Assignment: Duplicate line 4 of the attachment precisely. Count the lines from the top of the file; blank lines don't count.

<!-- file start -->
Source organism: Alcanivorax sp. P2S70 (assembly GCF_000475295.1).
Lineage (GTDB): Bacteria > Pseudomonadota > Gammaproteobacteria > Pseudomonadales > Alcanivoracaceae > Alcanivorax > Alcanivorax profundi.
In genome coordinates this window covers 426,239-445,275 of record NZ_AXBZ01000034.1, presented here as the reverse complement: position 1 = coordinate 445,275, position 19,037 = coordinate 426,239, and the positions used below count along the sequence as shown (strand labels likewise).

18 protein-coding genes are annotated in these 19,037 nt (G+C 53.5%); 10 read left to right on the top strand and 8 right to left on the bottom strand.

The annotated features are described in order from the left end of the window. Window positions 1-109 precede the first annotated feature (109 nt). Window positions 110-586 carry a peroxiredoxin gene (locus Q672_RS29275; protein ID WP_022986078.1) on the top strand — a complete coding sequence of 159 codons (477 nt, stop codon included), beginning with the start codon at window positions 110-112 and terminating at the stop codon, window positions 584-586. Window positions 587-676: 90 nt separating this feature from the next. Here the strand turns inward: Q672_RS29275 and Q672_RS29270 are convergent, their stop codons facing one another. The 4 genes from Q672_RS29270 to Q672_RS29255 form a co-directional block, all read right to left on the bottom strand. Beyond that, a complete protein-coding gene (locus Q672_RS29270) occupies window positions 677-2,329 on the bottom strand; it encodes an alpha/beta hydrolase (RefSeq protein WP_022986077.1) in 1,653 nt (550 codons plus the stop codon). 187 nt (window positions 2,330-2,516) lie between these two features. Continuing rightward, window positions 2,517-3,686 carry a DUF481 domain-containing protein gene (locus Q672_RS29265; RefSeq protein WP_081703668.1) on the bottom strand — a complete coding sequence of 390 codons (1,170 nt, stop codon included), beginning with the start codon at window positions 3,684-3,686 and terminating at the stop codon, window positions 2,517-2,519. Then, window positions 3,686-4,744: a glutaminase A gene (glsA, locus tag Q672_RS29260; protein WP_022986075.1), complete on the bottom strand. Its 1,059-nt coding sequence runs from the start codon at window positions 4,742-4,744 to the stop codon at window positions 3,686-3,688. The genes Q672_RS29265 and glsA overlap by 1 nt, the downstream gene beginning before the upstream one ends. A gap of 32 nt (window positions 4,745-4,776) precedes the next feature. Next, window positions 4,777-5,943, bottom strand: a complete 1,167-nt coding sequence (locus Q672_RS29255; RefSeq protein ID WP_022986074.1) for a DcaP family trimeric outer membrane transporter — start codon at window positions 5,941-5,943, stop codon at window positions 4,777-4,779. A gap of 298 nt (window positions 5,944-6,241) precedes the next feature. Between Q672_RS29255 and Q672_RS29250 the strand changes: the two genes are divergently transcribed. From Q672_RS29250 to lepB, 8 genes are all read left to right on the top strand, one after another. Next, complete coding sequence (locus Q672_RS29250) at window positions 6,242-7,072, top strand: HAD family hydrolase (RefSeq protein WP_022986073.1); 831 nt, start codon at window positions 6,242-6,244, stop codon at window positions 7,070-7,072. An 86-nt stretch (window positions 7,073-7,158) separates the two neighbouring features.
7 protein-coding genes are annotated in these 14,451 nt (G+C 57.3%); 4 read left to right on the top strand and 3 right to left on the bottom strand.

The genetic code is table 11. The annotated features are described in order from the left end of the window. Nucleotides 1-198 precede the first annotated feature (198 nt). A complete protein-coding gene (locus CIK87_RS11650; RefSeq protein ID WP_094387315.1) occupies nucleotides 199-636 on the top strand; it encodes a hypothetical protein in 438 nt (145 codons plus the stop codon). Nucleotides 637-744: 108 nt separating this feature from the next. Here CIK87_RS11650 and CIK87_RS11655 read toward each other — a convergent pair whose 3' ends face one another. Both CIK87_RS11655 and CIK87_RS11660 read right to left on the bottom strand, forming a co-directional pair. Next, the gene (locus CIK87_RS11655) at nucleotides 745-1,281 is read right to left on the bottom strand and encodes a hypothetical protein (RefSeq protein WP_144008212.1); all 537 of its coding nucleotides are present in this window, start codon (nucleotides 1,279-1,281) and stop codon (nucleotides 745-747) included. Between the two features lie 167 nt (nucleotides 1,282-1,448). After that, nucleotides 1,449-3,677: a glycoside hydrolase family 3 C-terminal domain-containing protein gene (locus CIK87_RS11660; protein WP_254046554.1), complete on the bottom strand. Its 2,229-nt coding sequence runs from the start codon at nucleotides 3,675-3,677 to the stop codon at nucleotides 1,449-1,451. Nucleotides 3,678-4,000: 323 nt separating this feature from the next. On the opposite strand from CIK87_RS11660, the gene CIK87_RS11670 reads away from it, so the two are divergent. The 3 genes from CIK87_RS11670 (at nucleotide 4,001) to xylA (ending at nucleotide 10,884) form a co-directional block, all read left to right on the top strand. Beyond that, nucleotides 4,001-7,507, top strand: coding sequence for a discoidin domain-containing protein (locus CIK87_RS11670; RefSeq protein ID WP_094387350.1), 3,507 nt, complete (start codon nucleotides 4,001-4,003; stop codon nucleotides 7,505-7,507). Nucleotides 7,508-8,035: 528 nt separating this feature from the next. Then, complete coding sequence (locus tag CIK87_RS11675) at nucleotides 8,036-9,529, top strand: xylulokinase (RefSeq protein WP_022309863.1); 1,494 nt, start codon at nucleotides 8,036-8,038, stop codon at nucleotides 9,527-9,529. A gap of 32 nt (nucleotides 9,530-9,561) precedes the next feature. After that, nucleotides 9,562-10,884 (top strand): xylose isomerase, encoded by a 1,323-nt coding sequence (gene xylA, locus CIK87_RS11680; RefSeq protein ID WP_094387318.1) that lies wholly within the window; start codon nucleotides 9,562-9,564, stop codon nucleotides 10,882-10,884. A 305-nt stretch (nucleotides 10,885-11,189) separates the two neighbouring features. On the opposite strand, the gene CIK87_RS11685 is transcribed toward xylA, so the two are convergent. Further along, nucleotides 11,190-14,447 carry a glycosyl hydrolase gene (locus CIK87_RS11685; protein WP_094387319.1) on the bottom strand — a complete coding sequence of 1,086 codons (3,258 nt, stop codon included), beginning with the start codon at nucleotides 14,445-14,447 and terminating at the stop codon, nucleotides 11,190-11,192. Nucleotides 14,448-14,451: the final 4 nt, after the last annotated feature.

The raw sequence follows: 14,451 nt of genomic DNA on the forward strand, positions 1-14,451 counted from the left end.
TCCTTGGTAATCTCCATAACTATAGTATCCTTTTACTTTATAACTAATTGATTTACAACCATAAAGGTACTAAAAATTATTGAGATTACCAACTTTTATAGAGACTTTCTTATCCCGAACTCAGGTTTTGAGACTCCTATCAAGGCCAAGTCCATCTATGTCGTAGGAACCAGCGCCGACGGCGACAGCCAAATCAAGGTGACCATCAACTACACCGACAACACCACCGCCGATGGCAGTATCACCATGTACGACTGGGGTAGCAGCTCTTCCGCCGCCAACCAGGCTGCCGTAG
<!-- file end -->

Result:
18 protein-coding genes are annotated in these 19,037 nt (G+C 53.5%); 10 read left to right on the top strand and 8 right to left on the bottom strand.